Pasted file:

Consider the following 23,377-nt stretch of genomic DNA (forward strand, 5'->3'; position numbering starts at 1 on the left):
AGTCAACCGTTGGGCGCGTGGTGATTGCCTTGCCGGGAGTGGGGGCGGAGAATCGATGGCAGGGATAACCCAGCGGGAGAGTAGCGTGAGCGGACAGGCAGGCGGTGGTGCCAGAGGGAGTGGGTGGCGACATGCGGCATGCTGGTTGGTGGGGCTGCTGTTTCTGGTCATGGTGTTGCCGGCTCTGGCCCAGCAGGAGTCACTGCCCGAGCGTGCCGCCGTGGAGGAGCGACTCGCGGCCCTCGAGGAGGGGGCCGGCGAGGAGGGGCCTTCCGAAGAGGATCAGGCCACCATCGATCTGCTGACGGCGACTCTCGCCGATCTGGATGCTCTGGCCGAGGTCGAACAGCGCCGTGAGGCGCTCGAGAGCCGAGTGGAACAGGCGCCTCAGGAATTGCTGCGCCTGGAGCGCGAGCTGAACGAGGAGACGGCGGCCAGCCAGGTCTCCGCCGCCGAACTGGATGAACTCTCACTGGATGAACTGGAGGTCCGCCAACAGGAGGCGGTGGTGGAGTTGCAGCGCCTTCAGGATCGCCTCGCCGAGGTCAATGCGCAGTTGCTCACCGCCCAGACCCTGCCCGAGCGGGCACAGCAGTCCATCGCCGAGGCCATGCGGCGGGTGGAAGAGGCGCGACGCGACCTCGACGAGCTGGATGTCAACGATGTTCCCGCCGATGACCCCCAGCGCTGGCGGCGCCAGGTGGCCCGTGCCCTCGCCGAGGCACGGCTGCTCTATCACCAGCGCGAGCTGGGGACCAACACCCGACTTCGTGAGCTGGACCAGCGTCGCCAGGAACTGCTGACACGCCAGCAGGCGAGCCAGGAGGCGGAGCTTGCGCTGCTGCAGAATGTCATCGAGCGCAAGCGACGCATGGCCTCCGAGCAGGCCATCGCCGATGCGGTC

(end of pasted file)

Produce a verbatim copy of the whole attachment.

Consider the following 23,377-nt stretch of genomic DNA (forward strand, 5'->3'; position numbering starts at 1 on the left):
AGTCAACCGTTGGGCGCGTGGTGATTGCCTTGCCGGGAGTGGGGGCGGAGAATCGATGGCAGGGATAACCCAGCGGGAGAGTAGCGTGAGCGGACAGGCAGGCGGTGGTGCCAGAGGGAGTGGGTGGCGACATGCGGCATGCTGGTTGGTGGGGCTGCTGTTTCTGGTCATGGTGTTGCCGGCTCTGGCCCAGCAGGAGTCACTGCCCGAGCGTGCCGCCGTGGAGGAGCGACTCGCGGCCCTCGAGGAGGGGGCCGGCGAGGAGGGGCCTTCCGAAGAGGATCAGGCCACCATCGATCTGCTGACGGCGACTCTCGCCGATCTGGATGCTCTGGCCGAGGTCGAACAGCGCCGTGAGGCGCTCGAGAGCCGAGTGGAACAGGCGCCTCAGGAATTGCTGCGCCTGGAGCGCGAGCTGAACGAGGAGACGGCGGCCAGCCAGGTCTCCGCCGCCGAACTGGATGAACTCTCACTGGATGAACTGGAGGTCCGCCAACAGGAGGCGGTGGTGGAGTTGCAGCGCCTTCAGGATCGCCTCGCCGAGGTCAATGCGCAGTTGCTCACCGCCCAGACCCTGCCCGAGCGGGCACAGCAGTCCATCGCCGAGGCCATGCGGCGGGTGGAAGAGGCGCGACGCGACCTCGACGAGCTGGATGTCAACGATGTTCCCGCCGATGACCCCCAGCGCTGGCGGCGCCAGGTGGCCCGTGCCCTCGCCGAGGCACGGCTGCTCTATCACCAGCGCGAGCTGGGGACCAACACCCGACTTCGTGAGCTGGACCAGCGTCGCCAGGAACTGCTGACACGCCAGCAGGCGAGCCAGGAGGCGGAGCTTGCGCTGCTGCAGAATGTCATCGAGCGCAAGCGACGCATGGCCTCCGAGCAGGCCATCGCCGATGCGGTC